Gender plays a role in conversations between GPs and patients
What role does gender play in conversations between GPs and patients with everyday physical complaints, such as headaches and back pain? Language and communication researcher Ilona Plug studied language use and communication in these conversations and investigated the role that gender plays in them. 'It is important that we become more aware of gender-based assumptions and expectations so that they have less influence on our interpretations and judgements of what people do and say.'
Women's and men's health and healthcare often differ. They have different physical and mental symptoms, and receive different further examinations, specialist referrals, diagnoses and treatment options. These differences cannot be explained by biological sex alone. For this reason there has recently been increasing attention to the role of gender in health care.
Little was previously known about the role of gender in health. For her PhD research, language and communication scientist Ilona Plug investigated gender in medical interactions from a linguistic perspective, analysing hours of video material of conversations between GPs and patients. Previous research showed that there is little to no difference in the language used by women and men in one-on-one conversations. 'However, recent studies on male and female language use do show that, compared to male speakers, female speakers make more nodding head movements, indicate more explicitly that they are listening with 'yes' and 'hmhm' and use more supportive interruptions,' Plug explains. Plug's follow-up research into those supportive interruptions in the consulting room found that they are made by both men and women, and that such interruptions can actually contribute to the success of a consultation. [Read more]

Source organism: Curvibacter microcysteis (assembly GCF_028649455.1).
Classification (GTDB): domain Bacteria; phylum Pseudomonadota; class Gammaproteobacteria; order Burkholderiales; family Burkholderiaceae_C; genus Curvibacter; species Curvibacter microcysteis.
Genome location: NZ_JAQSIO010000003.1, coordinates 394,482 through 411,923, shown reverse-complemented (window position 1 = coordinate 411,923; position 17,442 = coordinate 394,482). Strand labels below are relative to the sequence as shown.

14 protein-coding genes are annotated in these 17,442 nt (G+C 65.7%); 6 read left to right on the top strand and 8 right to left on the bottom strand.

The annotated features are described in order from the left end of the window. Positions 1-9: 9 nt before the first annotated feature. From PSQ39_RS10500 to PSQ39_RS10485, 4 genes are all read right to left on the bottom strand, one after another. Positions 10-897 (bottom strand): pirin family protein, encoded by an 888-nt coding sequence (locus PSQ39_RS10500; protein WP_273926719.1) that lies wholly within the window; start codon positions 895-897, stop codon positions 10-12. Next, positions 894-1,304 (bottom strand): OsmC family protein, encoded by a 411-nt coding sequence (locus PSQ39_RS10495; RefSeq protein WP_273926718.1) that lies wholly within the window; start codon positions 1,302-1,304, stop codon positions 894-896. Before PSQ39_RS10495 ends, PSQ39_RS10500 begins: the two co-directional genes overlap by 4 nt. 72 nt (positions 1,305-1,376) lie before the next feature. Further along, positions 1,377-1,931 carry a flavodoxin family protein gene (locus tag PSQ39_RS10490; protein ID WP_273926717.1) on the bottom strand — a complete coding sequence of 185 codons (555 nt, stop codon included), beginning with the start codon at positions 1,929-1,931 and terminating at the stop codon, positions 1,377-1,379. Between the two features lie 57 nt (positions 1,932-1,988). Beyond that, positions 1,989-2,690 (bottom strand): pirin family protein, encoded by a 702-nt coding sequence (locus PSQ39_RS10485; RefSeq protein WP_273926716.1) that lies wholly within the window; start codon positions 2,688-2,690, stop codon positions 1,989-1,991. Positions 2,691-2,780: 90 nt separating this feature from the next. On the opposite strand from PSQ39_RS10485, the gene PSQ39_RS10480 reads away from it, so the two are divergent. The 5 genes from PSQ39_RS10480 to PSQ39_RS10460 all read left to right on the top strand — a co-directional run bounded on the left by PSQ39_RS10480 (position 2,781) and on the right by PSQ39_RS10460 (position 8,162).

Plug then investigated whether people could judge whether the patient was male or female after reading a written-out GP-patient consultation. 'They turned out to be very bad at that. But what did stand out: people have - subconsciously or not - many ideas about what is typically female or male language. Cautious and soothing words like 'a little bit' were seen as typical female language, and short answers like 'no' and 'yes' as typical male language.' The participants in the experiment used those biases for their estimation. Such biases can thus 'colour' our perception and assessment of others. So it is important to create more awareness about the existence and influence of these stereotypical ideas about how women and men talk.'
Moreover, Plug discovered that GPs sometimes (unconsciously) used stereotypes about gender roles to explain medical concepts. For example, a GP asked a female patient whether she experienced symptoms during 'exertion', such as 'when lugging a laundry basket up the stairs'. Plug: 'While it is also possible to use more neutral examples. This way, stereotypical ideas about gender roles are perpetuated, even when it is not medically relevant.'
Gender plays a role
Plug's research shows that stereotypical ideas about female and male language and gender roles may influence how male and female patients are seen and evaluated by GPs. Gender - and thus gender roles and stereotypes in particular - plays a role in the medical context. 'Gender differences in healthcare are therefore not related to how men and women talk, for instance when they describe their symptoms, but possibly to how their use of language is interpreted,' says Plug. 'Gender, like sex, affects both people's health and care trajectories. It is good to take this into account so that doctors can provide the most appropriate care. However, it is also important that we become more aware of assumptions and expectations based on gender so that they have less influence on our interpretations and judgements of what people do and say.'
This research is part of the larger research project Symptoms & Gender. Based on the research, Plug and her colleagues have developed two innovative methods to raise awareness about the role of gender in health: an e-learning for junior doctors, in which they learn about the role of gender and sex in health and medical interactions, and a comic book for health professionals and researchers, which creatively explains the influence of gender on health. In honour of her PhD, a quartets game was also developed, which explains research findings in simple language and challenges players to (critically) scrutinise their own stereotypes.
Ilona Plug's PhD thesis is available via the Radboud Repository. Want to know more? Send an e-mail to Ilona Plug, firstname.lastname@example.org (from 1 April email@example.com)